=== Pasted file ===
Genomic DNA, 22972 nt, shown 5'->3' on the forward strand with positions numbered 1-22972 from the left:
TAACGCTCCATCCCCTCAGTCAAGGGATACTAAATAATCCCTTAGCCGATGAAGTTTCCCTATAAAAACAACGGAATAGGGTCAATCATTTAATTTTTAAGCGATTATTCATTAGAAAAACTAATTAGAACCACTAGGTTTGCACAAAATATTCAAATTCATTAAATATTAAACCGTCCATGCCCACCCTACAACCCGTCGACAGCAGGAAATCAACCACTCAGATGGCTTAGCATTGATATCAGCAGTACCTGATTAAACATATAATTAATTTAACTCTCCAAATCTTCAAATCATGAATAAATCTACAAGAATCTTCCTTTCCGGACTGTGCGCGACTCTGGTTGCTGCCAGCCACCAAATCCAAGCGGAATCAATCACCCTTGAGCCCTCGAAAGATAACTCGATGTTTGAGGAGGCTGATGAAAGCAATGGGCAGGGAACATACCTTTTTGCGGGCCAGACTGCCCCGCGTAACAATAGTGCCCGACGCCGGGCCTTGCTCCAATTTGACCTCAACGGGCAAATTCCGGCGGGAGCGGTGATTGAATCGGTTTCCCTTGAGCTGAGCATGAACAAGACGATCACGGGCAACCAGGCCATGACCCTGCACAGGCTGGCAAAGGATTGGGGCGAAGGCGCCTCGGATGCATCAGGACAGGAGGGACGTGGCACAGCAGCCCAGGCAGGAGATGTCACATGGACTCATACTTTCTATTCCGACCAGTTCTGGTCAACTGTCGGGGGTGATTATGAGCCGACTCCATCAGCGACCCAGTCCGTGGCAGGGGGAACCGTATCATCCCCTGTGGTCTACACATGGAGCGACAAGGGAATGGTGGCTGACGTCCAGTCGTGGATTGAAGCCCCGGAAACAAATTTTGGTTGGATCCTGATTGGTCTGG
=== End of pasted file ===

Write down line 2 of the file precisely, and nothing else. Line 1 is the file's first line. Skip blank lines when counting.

TAACGCTCCATCCCCTCAGTCAAGGGATACTAAATAATCCCTTAGCCGATGAAGTTTCCCTATAAAAACAACGGAATAGGGTCAATCATTTAATTTTTAAGCGATTATTCATTAGAAAAACTAATTAGAACCACTAGGTTTGCACAAAATATTCAAATTCATTAAATATTAAACCGTCCATGCCCACCCTACAACCCGTCGACAGCAGGAAATCAACCACTCAGATGGCTTAGCATTGATATCAGCAGTACCTGATTAAACATATAATTAATTTAACTCTCCAAATCTTCAAATCATGAATAAATCTACAAGAATCTTCCTTTCCGGACTGTGCGCGACTCTGGTTGCTGCCAGCCACCAAATCCAAGCGGAATCAATCACCCTTGAGCCCTCGAAAGATAACTCGATGTTTGAGGAGGCTGATGAAAGCAATGGGCAGGGAACATACCTTTTTGCGGGCCAGACTGCCCCGCGTAACAATAGTGCCCGACGCCGGGCCTTGCTCCAATTTGACCTCAACGGGCAAATTCCGGCGGGAGCGGTGATTGAATCGGTTTCCCTTGAGCTGAGCATGAACAAGACGATCACGGGCAACCAGGCCATGACCCTGCACAGGCTGGCAAAGGATTGGGGCGAAGGCGCCTCGGATGCATCAGGACAGGAGGGACGTGGCACAGCAGCCCAGGCAGGAGATGTCACATGGACTCATACTTTCTATTCCGACCAGTTCTGGTCAACTGTCGGGGGTGATTATGAGCCGACTCCATCAGCGACCCAGTCCGTGGCAGGGGGAACCGTATCATCCCCTGTGGTCTACACATGGAGCGACAAGGGAATGGTGGCTGACGTCCAGTCGTGGATTGAAGCCCCGGAAACAAATTTTGGTTGGATCCTGATTGGTCTGG